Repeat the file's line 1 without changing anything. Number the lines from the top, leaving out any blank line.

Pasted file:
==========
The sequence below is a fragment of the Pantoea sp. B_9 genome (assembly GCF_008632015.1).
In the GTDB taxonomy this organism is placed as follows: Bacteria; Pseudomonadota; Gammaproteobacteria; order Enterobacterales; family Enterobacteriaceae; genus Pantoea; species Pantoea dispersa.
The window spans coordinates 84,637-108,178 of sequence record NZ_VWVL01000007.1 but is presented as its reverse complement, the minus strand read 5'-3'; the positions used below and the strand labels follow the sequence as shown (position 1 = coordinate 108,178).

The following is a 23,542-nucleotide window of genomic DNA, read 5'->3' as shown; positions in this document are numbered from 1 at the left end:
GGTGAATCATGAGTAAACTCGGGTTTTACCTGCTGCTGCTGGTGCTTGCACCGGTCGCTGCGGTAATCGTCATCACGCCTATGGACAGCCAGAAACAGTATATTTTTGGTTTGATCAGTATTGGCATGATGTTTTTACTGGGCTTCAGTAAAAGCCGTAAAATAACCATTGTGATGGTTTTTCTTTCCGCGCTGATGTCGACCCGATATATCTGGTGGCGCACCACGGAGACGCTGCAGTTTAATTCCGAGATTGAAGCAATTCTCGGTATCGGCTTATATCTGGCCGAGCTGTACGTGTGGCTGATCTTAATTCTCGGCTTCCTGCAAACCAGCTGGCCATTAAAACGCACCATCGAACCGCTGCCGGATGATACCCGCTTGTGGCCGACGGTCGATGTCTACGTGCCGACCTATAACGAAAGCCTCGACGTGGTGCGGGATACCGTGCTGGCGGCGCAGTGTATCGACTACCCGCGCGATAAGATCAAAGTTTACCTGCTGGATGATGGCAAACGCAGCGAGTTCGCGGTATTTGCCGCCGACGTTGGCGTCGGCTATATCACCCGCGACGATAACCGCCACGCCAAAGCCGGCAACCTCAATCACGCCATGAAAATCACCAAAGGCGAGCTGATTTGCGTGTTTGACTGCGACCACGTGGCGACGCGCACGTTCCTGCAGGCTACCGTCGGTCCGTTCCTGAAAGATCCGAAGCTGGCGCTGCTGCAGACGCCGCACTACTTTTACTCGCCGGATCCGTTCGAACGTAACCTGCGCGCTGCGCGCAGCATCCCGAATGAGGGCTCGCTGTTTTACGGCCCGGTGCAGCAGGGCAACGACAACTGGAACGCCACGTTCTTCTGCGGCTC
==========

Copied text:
The sequence below is a fragment of the Pantoea sp. B_9 genome (assembly GCF_008632015.1).